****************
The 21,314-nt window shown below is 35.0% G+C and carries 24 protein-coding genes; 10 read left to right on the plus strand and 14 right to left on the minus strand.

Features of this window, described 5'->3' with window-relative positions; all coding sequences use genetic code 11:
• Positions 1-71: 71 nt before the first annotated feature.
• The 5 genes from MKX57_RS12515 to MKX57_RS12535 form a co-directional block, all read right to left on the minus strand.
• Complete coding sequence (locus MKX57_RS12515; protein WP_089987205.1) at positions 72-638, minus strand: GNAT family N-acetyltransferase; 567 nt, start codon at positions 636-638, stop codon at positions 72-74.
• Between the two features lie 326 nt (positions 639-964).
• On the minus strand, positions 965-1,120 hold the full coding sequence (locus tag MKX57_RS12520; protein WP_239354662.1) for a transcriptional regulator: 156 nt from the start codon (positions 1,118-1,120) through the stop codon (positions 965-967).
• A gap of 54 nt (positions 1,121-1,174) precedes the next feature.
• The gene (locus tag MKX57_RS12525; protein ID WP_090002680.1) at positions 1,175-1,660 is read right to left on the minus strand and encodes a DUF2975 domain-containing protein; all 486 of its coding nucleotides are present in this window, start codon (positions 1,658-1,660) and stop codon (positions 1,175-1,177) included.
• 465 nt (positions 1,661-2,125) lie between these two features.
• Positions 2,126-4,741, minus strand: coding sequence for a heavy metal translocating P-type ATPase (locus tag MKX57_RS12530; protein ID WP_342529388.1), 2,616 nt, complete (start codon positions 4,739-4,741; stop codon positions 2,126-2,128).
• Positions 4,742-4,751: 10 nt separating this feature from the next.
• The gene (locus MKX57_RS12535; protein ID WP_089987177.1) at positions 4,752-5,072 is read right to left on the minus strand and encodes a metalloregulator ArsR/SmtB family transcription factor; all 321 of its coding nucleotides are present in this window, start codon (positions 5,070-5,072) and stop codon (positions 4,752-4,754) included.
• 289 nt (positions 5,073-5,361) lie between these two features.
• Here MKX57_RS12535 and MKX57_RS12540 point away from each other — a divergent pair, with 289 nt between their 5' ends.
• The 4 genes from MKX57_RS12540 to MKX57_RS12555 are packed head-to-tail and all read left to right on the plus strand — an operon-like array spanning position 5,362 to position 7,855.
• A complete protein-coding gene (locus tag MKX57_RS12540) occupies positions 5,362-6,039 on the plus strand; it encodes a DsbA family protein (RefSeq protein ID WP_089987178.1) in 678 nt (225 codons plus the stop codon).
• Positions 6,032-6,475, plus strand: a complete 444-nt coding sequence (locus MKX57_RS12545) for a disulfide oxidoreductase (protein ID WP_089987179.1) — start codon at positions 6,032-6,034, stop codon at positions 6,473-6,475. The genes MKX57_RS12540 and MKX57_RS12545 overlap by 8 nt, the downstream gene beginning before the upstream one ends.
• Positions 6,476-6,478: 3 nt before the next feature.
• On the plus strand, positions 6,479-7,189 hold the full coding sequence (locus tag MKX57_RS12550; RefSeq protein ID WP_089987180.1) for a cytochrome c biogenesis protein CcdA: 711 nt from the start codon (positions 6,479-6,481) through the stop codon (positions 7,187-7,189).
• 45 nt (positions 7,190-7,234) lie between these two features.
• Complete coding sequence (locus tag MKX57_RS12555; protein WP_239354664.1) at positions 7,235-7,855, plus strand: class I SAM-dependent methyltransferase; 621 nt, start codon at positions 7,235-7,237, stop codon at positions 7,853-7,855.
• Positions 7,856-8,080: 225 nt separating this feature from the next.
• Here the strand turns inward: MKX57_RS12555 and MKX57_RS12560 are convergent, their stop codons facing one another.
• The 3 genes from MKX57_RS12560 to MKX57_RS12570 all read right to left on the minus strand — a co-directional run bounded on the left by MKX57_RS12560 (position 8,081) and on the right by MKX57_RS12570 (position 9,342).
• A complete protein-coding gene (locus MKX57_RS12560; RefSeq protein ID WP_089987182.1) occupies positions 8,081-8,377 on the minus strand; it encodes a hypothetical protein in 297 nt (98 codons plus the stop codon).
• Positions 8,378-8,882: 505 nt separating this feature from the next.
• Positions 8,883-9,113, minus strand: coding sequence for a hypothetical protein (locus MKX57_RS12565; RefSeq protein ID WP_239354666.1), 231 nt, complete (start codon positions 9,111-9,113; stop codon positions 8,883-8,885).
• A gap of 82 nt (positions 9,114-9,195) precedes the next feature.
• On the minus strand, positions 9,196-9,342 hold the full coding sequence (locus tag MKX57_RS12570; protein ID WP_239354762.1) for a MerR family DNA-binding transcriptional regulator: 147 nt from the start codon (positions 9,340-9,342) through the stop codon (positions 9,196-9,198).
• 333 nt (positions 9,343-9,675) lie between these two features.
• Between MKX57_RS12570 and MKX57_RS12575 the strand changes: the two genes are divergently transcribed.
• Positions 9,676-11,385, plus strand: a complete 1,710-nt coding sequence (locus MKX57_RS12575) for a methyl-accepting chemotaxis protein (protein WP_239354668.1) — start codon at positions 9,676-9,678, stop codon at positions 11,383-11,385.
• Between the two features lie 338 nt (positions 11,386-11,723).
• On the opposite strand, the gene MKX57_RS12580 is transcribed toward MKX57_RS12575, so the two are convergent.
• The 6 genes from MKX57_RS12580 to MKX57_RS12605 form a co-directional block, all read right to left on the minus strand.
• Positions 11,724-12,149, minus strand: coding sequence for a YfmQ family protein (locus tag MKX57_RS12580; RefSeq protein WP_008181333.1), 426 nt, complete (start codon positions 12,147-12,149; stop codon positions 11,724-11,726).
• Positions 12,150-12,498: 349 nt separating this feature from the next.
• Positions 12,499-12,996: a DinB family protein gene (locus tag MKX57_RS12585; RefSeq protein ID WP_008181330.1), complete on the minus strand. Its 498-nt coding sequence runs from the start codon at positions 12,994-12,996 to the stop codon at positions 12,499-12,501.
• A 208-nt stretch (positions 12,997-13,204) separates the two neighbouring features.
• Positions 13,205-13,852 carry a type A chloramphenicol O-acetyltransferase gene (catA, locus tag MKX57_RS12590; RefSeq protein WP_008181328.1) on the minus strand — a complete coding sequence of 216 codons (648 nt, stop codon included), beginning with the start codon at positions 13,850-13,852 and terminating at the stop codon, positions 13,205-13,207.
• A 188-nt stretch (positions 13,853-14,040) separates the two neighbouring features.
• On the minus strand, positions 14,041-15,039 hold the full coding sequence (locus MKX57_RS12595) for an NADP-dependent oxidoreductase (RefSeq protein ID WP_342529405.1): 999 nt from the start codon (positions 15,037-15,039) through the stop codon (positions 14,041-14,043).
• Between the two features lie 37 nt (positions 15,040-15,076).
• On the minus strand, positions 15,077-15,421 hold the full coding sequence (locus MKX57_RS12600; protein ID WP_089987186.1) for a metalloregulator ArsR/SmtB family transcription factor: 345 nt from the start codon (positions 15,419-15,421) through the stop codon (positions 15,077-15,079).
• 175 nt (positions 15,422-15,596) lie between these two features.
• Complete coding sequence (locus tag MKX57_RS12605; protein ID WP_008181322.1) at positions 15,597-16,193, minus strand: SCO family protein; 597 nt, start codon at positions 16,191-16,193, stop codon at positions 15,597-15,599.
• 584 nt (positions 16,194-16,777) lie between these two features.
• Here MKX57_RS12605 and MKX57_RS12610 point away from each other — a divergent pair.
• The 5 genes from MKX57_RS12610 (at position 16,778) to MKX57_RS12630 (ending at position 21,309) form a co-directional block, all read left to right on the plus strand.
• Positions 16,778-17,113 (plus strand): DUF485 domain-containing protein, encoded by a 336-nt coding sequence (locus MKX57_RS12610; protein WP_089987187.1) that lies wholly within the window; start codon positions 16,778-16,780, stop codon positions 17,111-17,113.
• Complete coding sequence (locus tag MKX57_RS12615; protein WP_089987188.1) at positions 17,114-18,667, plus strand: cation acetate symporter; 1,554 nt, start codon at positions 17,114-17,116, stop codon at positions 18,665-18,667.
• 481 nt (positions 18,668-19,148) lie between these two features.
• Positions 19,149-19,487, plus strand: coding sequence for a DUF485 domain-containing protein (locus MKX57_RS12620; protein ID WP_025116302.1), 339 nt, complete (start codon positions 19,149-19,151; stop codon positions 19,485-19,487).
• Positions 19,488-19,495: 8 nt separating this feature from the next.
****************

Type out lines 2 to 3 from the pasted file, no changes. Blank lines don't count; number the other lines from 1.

Features of this window, described 5'->3' with window-relative positions; all coding sequences use genetic code 11:
• Positions 1-71: 71 nt before the first annotated feature.